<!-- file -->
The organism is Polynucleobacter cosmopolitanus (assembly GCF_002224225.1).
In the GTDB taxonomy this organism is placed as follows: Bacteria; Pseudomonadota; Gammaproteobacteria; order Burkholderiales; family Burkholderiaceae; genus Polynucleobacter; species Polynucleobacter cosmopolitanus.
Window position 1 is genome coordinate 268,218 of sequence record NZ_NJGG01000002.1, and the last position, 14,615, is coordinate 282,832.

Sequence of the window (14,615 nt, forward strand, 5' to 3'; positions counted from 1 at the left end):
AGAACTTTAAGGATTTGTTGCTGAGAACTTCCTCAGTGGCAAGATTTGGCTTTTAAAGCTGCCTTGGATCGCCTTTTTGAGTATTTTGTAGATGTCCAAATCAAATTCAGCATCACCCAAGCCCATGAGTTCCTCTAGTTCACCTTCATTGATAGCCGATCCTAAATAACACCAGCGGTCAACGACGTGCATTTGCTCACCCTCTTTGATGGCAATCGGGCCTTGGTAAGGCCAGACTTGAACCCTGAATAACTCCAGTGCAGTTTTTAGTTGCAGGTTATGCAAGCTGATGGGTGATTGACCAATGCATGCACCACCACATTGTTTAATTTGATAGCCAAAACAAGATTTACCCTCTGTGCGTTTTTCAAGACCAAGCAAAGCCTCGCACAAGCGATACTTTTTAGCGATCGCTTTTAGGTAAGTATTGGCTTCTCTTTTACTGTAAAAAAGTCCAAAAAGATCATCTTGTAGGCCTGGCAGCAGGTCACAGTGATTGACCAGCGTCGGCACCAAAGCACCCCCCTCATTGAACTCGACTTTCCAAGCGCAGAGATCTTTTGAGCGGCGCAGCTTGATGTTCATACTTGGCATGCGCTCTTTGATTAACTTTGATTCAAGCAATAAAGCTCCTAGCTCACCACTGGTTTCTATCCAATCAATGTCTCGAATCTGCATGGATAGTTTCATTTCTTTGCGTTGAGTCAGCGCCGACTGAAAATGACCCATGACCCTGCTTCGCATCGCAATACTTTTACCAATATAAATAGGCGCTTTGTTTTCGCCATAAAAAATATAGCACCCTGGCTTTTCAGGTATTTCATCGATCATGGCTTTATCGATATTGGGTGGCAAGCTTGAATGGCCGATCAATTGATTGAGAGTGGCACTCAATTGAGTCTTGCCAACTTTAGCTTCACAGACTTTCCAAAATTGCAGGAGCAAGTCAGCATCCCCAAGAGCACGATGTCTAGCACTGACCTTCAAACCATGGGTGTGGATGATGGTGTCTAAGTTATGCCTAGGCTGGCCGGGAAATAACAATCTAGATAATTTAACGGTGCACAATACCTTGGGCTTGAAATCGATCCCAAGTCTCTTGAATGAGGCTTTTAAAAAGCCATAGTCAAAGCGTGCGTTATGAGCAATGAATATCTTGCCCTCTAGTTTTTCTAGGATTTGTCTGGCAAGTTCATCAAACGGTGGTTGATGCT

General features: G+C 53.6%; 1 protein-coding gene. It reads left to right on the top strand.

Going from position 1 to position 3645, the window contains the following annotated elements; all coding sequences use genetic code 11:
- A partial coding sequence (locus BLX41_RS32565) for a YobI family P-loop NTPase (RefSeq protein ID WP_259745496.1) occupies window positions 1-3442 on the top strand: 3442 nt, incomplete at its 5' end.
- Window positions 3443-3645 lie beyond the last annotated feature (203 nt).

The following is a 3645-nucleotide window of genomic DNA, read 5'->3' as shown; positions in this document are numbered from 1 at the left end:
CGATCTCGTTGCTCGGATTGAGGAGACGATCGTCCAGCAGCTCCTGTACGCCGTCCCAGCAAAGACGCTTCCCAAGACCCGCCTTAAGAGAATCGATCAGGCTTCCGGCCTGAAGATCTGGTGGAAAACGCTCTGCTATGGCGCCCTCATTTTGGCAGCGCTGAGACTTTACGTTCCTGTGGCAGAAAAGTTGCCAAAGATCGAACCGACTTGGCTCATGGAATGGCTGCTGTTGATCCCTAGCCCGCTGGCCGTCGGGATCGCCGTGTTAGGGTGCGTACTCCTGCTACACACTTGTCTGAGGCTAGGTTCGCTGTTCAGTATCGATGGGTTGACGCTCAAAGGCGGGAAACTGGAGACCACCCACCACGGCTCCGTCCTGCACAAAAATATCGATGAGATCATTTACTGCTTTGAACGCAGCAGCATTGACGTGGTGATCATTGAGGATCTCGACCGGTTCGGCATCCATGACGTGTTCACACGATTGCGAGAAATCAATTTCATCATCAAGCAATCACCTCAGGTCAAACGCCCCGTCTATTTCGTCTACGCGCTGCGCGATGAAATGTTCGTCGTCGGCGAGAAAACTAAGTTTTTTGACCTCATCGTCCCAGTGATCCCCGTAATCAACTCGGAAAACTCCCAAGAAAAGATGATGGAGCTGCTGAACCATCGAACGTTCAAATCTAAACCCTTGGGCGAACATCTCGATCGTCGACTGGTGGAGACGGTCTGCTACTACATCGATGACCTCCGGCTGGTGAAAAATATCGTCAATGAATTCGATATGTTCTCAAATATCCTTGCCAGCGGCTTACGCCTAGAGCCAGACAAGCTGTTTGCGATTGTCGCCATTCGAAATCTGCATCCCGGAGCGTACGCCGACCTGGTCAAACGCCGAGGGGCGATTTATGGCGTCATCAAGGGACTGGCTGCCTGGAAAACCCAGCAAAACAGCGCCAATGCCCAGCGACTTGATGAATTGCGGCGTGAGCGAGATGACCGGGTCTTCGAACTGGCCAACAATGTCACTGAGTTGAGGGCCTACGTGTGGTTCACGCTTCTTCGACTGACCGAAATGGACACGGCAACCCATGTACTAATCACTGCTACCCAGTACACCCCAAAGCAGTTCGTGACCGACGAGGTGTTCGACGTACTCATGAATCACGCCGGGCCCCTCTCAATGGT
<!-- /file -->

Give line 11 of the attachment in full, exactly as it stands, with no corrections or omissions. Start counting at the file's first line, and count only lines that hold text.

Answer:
CGATCTCGTTGCTCGGATTGAGGAGACGATCGTCCAGCAGCTCCTGTACGCCGTCCCAGCAAAGACGCTTCCCAAGACCCGCCTTAAGAGAATCGATCAGGCTTCCGGCCTGAAGATCTGGTGGAAAACGCTCTGCTATGGCGCCCTCATTTTGGCAGCGCTGAGACTTTACGTTCCTGTGGCAGAAAAGTTGCCAAAGATCGAACCGACTTGGCTCATGGAATGGCTGCTGTTGATCCCTAGCCCGCTGGCCGTCGGGATCGCCGTGTTAGGGTGCGTACTCCTGCTACACACTTGTCTGAGGCTAGGTTCGCTGTTCAGTATCGATGGGTTGACGCTCAAAGGCGGGAAACTGGAGACCACCCACCACGGCTCCGTCCTGCACAAAAATATCGATGAGATCATTTACTGCTTTGAACGCAGCAGCATTGACGTGGTGATCATTGAGGATCTCGACCGGTTCGGCATCCATGACGTGTTCACACGATTGCGAGAAATCAATTTCATCATCAAGCAATCACCTCAGGTCAAACGCCCCGTCTATTTCGTCTACGCGCTGCGCGATGAAATGTTCGTCGTCGGCGAGAAAACTAAGTTTTTTGACCTCATCGTCCCAGTGATCCCCGTAATCAACTCGGAAAACTCCCAAGAAAAGATGATGGAGCTGCTGAACCATCGAACGTTCAAATCTAAACCCTTGGGCGAACATCTCGATCGTCGACTGGTGGAGACGGTCTGCTACTACATCGATGACCTCCGGCTGGTGAAAAATATCGTCAATGAATTCGATATGTTCTCAAATATCCTTGCCAGCGGCTTACGCCTAGAGCCAGACAAGCTGTTTGCGATTGTCGCCATTCGAAATCTGCATCCCGGAGCGTACGCCGACCTGGTCAAACGCCGAGGGGCGATTTATGGCGTCATCAAGGGACTGGCTGCCTGGAAAACCCAGCAAAACAGCGCCAATGCCCAGCGACTTGATGAATTGCGGCGTGAGCGAGATGACCGGGTCTTCGAACTGGCCAACAATGTCACTGAGTTGAGGGCCTACGTGTGGTTCACGCTTCTTCGACTGACCGAAATGGACACGGCAACCCATGTACTAATCACTGCTACCCAGTACACCCCAAAGCAGTTCGTGACCGACGAGGTGTTCGACGTACTCATGAATCACGCCGGGCCCCTCTCAATGGT